Objectives: Our goal is to develop a physical, tangible-digital puzzle game, Frame It, that can be used by any child, with the purpose of facilitating teaching or therapy through playful interaction while recording play characteristics. In particular, we seek to develop a game that will be able to affect the visual-scanning behavior and expression recognition ability of children diagnosed with ASD. Frame It requires the player to construct a puzzle of a person's eye region and then assign an expression label to that region.
Methods: The development of Frame It was approached using a user-centered design methodology that included consulting with users, teachers, therapists and educational experts. Design and testing sessions were conducted with both ASD and NT children. We additionally conducted usability sessions with eight ASD and eight NT children, measuring several aspects of their experience with the novel game.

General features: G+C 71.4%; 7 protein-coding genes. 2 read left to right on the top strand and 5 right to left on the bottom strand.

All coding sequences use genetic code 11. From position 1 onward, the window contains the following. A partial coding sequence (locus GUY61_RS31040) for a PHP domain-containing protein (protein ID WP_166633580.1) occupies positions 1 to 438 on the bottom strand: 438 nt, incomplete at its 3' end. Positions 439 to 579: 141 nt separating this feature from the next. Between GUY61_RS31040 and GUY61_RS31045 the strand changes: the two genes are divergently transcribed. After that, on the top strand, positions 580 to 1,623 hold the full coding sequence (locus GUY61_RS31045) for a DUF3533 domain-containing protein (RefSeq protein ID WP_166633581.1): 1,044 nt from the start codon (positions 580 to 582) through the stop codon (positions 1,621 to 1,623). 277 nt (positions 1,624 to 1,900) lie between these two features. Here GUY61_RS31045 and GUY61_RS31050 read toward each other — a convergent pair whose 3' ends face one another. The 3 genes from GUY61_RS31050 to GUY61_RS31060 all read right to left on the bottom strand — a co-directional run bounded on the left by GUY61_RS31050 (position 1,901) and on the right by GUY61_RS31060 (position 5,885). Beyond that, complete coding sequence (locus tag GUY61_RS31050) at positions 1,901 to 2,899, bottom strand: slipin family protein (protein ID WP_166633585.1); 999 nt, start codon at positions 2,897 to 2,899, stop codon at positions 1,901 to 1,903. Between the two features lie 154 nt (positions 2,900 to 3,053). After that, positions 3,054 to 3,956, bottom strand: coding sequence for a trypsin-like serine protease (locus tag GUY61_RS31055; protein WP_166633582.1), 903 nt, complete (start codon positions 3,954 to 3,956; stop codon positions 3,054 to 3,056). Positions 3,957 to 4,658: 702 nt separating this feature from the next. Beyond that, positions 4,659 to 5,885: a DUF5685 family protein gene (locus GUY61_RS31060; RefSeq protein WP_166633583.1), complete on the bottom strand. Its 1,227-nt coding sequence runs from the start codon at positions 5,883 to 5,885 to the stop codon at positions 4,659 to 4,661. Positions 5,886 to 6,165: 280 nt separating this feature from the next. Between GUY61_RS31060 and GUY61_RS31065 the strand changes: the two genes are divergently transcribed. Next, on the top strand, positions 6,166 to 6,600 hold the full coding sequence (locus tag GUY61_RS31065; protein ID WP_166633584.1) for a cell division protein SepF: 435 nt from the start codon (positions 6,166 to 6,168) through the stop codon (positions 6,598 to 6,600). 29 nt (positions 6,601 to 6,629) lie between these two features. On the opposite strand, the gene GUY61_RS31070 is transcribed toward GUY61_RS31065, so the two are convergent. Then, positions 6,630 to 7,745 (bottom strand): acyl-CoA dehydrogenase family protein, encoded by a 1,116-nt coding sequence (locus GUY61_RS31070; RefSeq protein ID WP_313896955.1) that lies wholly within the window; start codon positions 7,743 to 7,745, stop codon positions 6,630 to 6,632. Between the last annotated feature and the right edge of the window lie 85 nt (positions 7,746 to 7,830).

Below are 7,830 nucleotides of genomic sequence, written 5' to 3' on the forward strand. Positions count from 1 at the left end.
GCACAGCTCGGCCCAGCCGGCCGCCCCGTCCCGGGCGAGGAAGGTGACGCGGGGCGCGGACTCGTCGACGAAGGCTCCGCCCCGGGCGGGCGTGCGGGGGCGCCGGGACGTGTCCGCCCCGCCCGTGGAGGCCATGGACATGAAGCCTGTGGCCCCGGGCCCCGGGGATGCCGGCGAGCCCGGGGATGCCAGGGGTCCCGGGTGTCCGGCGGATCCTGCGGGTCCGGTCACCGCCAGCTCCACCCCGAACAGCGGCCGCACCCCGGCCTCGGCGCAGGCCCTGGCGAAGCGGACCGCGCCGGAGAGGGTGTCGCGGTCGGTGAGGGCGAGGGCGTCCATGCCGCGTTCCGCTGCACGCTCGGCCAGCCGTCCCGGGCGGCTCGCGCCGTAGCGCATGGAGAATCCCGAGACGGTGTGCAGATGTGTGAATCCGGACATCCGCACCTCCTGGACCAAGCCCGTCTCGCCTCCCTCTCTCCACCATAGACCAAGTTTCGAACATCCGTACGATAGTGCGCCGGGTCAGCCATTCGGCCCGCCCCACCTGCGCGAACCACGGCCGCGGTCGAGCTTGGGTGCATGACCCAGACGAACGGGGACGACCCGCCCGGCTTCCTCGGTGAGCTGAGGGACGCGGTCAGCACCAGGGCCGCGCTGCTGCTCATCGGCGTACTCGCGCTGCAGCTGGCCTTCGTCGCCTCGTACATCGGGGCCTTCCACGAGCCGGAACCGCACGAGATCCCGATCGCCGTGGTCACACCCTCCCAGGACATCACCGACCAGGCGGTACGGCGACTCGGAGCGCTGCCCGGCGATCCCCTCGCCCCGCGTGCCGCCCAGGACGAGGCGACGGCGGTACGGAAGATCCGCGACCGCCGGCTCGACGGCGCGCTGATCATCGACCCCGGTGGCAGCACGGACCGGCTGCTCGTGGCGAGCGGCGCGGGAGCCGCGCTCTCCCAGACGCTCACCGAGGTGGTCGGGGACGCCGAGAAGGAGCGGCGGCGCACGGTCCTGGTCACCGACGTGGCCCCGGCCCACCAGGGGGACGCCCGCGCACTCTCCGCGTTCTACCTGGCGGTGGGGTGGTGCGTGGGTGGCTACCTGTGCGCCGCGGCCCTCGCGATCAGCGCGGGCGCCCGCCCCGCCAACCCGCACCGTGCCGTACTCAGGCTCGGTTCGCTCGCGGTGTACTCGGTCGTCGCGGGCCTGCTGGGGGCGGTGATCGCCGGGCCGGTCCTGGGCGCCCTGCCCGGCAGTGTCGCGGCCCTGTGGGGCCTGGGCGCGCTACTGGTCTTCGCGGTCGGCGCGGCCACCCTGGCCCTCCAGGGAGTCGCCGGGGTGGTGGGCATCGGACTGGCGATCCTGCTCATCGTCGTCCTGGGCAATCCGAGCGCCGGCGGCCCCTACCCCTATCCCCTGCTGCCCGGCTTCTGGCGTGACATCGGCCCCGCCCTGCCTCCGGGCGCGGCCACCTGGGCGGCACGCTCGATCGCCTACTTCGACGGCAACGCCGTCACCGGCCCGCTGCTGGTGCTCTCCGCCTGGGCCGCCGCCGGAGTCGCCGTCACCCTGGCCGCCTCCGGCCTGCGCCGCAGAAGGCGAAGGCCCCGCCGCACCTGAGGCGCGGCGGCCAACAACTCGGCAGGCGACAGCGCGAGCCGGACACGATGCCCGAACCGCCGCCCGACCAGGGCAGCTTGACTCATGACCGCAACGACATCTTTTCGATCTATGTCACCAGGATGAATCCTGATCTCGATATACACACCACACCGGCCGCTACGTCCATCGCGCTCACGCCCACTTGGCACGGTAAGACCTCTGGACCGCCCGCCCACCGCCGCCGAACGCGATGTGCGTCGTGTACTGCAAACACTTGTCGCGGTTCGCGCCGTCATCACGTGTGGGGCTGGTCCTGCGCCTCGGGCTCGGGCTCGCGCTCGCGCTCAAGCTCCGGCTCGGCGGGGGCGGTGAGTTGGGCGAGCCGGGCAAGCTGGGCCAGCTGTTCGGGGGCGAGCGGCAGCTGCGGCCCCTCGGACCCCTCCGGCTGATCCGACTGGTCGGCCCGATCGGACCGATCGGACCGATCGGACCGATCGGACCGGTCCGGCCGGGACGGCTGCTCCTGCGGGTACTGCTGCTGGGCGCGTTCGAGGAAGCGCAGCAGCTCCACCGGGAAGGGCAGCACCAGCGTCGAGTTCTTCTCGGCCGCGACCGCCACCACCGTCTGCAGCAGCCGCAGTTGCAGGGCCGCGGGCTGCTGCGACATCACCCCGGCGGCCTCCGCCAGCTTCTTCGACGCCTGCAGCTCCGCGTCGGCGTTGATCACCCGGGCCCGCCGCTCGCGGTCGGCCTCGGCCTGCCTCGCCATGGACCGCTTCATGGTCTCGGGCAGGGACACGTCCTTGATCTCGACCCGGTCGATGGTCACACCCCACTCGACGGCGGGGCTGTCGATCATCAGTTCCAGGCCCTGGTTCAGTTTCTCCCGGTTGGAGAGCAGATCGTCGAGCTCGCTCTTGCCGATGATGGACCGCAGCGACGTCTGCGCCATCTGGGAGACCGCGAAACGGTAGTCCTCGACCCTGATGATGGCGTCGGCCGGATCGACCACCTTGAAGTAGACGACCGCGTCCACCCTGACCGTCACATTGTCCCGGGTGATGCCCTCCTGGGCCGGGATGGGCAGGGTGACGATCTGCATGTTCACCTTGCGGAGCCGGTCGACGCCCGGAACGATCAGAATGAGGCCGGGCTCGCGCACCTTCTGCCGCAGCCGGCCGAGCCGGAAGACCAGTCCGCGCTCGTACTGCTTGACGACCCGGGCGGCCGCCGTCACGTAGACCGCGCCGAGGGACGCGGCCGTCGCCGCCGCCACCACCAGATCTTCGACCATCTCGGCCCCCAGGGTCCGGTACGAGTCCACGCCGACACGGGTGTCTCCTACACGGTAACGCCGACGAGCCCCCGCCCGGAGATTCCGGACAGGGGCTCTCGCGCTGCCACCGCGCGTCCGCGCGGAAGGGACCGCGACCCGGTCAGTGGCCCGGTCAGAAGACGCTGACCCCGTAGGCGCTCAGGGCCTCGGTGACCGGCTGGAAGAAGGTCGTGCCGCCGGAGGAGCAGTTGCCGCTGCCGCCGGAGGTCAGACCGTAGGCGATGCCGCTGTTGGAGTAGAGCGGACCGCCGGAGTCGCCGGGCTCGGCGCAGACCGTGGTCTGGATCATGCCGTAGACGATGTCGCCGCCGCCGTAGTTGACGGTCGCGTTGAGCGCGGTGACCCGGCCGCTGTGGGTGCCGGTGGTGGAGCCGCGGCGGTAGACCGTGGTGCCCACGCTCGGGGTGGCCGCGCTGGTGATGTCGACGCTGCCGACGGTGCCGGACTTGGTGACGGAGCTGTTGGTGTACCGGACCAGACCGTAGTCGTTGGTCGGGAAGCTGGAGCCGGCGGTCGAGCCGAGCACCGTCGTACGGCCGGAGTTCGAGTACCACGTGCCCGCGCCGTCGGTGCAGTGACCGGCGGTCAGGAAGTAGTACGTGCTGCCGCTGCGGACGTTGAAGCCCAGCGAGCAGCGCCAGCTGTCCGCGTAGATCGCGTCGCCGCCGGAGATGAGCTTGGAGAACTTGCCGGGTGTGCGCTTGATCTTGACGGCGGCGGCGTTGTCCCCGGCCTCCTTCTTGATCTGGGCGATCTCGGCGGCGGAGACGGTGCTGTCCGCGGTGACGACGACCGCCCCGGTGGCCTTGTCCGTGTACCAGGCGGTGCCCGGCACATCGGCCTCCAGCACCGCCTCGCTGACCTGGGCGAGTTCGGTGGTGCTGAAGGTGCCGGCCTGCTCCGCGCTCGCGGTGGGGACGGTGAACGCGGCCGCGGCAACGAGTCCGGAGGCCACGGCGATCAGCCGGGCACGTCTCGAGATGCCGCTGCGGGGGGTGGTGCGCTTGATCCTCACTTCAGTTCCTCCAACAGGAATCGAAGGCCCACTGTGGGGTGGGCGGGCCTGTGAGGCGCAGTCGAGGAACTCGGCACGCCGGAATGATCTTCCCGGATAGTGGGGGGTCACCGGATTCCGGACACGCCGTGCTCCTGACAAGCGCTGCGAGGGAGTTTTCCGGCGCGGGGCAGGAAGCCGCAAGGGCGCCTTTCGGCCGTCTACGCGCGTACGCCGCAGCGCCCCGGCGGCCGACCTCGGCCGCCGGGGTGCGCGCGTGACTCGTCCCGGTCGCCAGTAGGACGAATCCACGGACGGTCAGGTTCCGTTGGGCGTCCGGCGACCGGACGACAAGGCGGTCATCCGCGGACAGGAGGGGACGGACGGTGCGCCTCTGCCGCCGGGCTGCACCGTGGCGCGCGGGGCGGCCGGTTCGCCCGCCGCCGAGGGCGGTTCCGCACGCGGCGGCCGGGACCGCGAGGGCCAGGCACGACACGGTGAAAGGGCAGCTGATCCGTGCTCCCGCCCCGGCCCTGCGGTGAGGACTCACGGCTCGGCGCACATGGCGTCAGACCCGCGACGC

Results: Usability tests showed that Frame It was accessible by both groups, and interaction was enjoyable. Because of the game's ability to record play interaction, we were also able to gain quantitative insight. We found a significant difference in the number of pieces used while attempting to construct the correct puzzle from a set of multiple puzzles. We also found a significant difference in the spatial ordering of pieces during construction. In addition, we were able to see a significant difference in correct expression labeling of the eye region, with the ASD group having more mislabels. Another interesting result found was that the ASD group completed more puzzles and had a lower average puzzle construction time than the NT group, despite manipulating more pieces during construction. This may suggest that the two groups used different strategies for solving the puzzles.
Conclusions: The user-centered design approach allowed for the development of a system accessible by a wide range of users, with varying physical and cognitive abilities. In addition, the designed system allowed for, and recorded, playful interaction. The recorded data set was used to reveal significant differences between groups, and highlights the usefulness of physically embedded computational devices. Future studies will explore the use of Frame It as a tool to affect the visual-scanning behavior and expression recognition ability of children with respect to other people's eye region.